The Super Nintendo Entertainment System (SNES), usually simply referred to as the Super Nintendo, was Nintendo’s 16-bit home console video game system that released after the 8-bit Nintendo Entertainment System (NES) and before the 64-bit Nintendo 64 (N64). It arrived on the gaming scene at the unique point in video gaming history, when Nintendo began to see true competition (Sega), and when they had the distinct opportunity to both create new franchises (Yoshi, Star Fox, Mario Kart, etc.) yet build sequels onto characters the world had only just first seen on the NES (Mario, Link, Metroid, etc.).This meant that the Super Nintendo could flex its muscles and show off its improvements over the NES by giving old favorites new looks, yet also release excellent games on their own merits. While the designations for “greatest of all time” can and will be endlessly debated, there are a few cartridges that especially stood out as exemplary examples of the SNES library.
Super Mario World
Continuing the vastly popular and effective format of the Super Mario Brothers series of games, the World entry introduced Yoshi, expanded the overworld idea first provided in Super Mario Brothers 3, and hosted upgraded graphics along with well-received original power-ups, such as Mario’s new yellow cape. It proved to be a blockbuster smash hit, often bundled with the system, and set entire new paradigms for Mario games to come.
The Super Nintendo may have represented a golden age of the console role-playing game genre, and there is perhaps no better example than Chrono Trigger, a deep, brilliant adventure developed by now-legendary group Square. Incorporating plot elements of royalty, time travel, endtimes, and others, it also featured a battle system slightly different than the usual RPG fare, and obviously showed that its creators were passionate about making this title stand out in the minds and hearts of gamers everywhere. Hardcore video game enjoyers should make every effort to check this title out and enjoy being fully immersed in its incredibly rich experience.
Legend of Zelda: A Link to the Past
Although Ocarina of Time is widely considered to be the best of the Zelda games, and even sometimes claimed as the Greatest Game of All Time, it was actually A Link to the Past that set the standard that even let Ocarina be made. Remember, for the NES, the original two Legend of Zelda games were quirky, flawed, very different from each other, and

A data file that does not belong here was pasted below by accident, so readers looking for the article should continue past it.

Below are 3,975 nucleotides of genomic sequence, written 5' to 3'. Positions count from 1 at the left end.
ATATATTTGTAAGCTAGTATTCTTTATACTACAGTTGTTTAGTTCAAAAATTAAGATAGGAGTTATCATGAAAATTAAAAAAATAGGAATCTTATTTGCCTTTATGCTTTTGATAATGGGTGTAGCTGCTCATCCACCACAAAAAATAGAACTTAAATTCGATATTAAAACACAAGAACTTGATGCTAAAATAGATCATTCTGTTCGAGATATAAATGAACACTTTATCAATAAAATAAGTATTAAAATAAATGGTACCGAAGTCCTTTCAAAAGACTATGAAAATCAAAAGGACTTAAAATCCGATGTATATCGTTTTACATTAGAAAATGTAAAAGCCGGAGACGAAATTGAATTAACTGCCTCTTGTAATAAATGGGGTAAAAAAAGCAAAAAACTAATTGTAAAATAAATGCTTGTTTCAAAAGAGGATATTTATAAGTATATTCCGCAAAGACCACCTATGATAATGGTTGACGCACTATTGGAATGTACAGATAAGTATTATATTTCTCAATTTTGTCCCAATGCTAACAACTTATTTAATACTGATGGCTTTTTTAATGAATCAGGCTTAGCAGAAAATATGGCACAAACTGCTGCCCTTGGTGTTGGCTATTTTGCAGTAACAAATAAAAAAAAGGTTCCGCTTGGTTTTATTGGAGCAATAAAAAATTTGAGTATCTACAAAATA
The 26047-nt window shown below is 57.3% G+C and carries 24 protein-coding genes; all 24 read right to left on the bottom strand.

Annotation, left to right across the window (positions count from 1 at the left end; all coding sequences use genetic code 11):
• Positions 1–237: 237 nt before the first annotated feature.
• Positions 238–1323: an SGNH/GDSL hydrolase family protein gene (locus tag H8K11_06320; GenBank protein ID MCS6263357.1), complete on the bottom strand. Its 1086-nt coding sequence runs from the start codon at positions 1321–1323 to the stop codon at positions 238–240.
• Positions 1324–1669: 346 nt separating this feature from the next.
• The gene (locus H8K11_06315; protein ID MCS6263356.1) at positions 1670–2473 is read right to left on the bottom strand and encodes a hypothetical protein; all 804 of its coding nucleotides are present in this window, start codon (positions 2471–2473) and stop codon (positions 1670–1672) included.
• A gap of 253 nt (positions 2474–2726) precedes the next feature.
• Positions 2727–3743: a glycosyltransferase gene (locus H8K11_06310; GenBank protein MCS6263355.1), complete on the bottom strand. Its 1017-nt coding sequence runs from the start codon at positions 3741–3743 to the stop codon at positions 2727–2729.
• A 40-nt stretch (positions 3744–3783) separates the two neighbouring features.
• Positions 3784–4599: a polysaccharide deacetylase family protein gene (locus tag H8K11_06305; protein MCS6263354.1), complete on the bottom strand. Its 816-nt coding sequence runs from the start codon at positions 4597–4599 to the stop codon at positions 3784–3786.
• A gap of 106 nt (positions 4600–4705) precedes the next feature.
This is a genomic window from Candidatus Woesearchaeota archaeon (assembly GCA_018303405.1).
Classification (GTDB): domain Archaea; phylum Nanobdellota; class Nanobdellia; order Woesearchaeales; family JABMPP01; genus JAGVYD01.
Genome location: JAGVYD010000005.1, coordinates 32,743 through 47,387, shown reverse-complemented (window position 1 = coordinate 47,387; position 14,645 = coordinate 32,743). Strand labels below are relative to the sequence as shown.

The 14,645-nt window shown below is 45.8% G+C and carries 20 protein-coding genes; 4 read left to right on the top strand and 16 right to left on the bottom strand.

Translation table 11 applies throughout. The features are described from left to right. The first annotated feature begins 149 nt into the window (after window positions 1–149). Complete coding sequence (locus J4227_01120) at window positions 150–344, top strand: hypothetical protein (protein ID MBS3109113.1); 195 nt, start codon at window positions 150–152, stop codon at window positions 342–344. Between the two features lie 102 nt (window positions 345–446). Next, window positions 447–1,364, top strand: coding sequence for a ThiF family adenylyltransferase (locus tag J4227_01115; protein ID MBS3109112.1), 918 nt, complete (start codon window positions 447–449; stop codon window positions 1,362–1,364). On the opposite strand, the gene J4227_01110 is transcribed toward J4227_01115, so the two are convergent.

had yet to provide Link with a solid, coherent, recognizable, legendary identity. That would all change with Link to the Past, in which Ganon returns, the Master Sword makes its appearance, the idea of parallel worlds (a theme now running through several Zelda games) is brought into play, and other rewarding interactions exist. A Link to the Past was a superbly excellent game in its own right, and crafted the legacy that future Zelda titles had to emulate.
Super Mario RPG: Legend of the Seven Stars
When Square teamed up with Nintendo to create a role-playing game that featured flagship platformer superstar Mario and a recognizable cast of characters, doubts concerning its quality would have been understandable. After all, Mario had only ever been a jump-around kind of guy, on two-dimensional quests. But Super Mario RPG won over an entire new legion of fans, and spawned successful sequels, because it was just a flat-out awesome game. It paid appropriate due respect to the canon that the characters established, yet flawlessly and comfortably introduced new supporting cast members that provided the deep, artful, heart-affecting flavor that a true RPG great needs. Super Mario RPG delivered the goods just as well as any other legitimate RPG, then added its own quirky take on the Mushroom Kingdom universe.
Honorable Mention: F-Zero
F-Zero was a sci-fi racing game that stood out from other racers because of its eye-opening originality in its concept and execution. It gave players a new perspective into how speed could be translated onto a television screen, with super-fast races tearing over massive tracks in an airy, futuristic setting. F-Zero definitely gave way to sequels, and even one of its drivers, Captain Falcon, is now immortalized as among the cast on Super Smash Bros. games.